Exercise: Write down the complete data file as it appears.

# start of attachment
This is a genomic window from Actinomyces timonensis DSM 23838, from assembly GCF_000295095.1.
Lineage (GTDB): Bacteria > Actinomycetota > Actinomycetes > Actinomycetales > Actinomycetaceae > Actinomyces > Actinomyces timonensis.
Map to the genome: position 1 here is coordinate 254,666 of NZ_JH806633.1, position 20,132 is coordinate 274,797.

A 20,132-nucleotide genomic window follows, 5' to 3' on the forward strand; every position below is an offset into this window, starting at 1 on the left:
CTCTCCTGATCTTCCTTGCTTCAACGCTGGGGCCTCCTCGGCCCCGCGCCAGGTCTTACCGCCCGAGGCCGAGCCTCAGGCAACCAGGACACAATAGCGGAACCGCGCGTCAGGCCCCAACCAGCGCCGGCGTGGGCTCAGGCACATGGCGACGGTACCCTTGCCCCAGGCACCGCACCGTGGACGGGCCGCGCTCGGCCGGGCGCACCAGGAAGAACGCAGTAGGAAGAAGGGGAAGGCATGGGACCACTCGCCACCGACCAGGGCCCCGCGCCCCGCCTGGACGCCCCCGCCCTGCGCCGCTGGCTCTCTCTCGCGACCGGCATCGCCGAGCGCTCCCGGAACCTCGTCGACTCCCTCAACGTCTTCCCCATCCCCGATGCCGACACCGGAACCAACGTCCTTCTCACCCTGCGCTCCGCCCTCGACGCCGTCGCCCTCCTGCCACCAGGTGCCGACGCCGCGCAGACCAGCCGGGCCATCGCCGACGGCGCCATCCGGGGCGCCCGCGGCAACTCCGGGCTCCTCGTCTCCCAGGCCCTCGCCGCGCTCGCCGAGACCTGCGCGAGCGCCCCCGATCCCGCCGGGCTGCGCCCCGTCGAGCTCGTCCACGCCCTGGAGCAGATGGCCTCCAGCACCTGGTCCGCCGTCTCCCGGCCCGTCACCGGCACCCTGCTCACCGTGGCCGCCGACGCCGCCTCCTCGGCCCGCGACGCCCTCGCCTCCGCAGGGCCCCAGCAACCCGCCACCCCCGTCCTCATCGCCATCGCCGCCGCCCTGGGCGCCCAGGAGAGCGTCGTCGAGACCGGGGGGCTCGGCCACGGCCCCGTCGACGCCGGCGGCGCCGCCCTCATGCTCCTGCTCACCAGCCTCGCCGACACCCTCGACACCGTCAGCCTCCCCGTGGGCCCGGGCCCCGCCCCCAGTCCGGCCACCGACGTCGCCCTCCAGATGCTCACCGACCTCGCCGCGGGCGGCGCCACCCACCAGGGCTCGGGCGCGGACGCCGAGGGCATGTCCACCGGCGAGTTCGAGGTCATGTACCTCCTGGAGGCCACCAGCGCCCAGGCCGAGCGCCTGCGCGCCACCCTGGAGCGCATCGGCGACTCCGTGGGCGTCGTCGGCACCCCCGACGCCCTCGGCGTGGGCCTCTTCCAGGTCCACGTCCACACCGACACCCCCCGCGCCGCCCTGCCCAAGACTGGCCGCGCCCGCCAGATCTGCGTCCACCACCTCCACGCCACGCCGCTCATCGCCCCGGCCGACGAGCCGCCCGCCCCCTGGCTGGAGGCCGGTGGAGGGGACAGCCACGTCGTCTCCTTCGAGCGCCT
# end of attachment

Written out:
This is a genomic window from Actinomyces timonensis DSM 23838, from assembly GCF_000295095.1.
Lineage (GTDB): Bacteria > Actinomycetota > Actinomycetes > Actinomycetales > Actinomycetaceae > Actinomyces > Actinomyces timonensis.
Map to the genome: position 1 here is coordinate 254,666 of NZ_JH806633.1, position 20,132 is coordinate 274,797.

A 20,132-nucleotide genomic window follows, 5' to 3' on the forward strand; every position below is an offset into this window, starting at 1 on the left:
CTCTCCTGATCTTCCTTGCTTCAACGCTGGGGCCTCCTCGGCCCCGCGCCAGGTCTTACCGCCCGAGGCCGAGCCTCAGGCAACCAGGACACAATAGCGGAACCGCGCGTCAGGCCCCAACCAGCGCCGGCGTGGGCTCAGGCACATGGCGACGGTACCCTTGCCCCAGGCACCGCACCGTGGACGGGCCGCGCTCGGCCGGGCGCACCAGGAAGAACGCAGTAGGAAGAAGGGGAAGGCATGGGACCACTCGCCACCGACCAGGGCCCCGCGCCCCGCCTGGACGCCCCCGCCCTGCGCCGCTGGCTCTCTCTCGCGACCGGCATCGCCGAGCGCTCCCGGAACCTCGTCGACTCCCTCAACGTCTTCCCCATCCCCGATGCCGACACCGGAACCAACGTCCTTCTCACCCTGCGCTCCGCCCTCGACGCCGTCGCCCTCCTGCCACCAGGTGCCGACGCCGCGCAGACCAGCCGGGCCATCGCCGACGGCGCCATCCGGGGCGCCCGCGGCAACTCCGGGCTCCTCGTCTCCCAGGCCCTCGCCGCGCTCGCCGAGACCTGCGCGAGCGCCCCCGATCCCGCCGGGCTGCGCCCCGTCGAGCTCGTCCACGCCCTGGAGCAGATGGCCTCCAGCACCTGGTCCGCCGTCTCCCGGCCCGTCACCGGCACCCTGCTCACCGTGGCCGCCGACGCCGCCTCCTCGGCCCGCGACGCCCTCGCCTCCGCAGGGCCCCAGCAACCCGCCACCCCCGTCCTCATCGCCATCGCCGCCGCCCTGGGCGCCCAGGAGAGCGTCGTCGAGACCGGGGGGCTCGGCCACGGCCCCGTCGACGCCGGCGGCGCCGCCCTCATGCTCCTGCTCACCAGCCTCGCCGACACCCTCGACACCGTCAGCCTCCCCGTGGGCCCGGGCCCCGCCCCCAGTCCGGCCACCGACGTCGCCCTCCAGATGCTCACCGACCTCGCCGCGGGCGGCGCCACCCACCAGGGCTCGGGCGCGGACGCCGAGGGCATGTCCACCGGCGAGTTCGAGGTCATGTACCTCCTGGAGGCCACCAGCGCCCAGGCCGAGCGCCTGCGCGCCACCCTGGAGCGCATCGGCGACTCCGTGGGCGTCGTCGGCACCCCCGACGCCCTCGGCGTGGGCCTCTTCCAGGTCCACGTCCACACCGACACCCCCCGCGCCGCCCTGCCCAAGACTGGCCGCGCCCGCCAGATCTGCGTCCACCACCTCCACGCCACGCCGCTCATCGCCCCGGCCGACGAGCCGCCCGCCCCCTGGCTGGAGGCCGGTGGAGGGGACAGCCACGTCGTCTCCTTCGAGCGCCT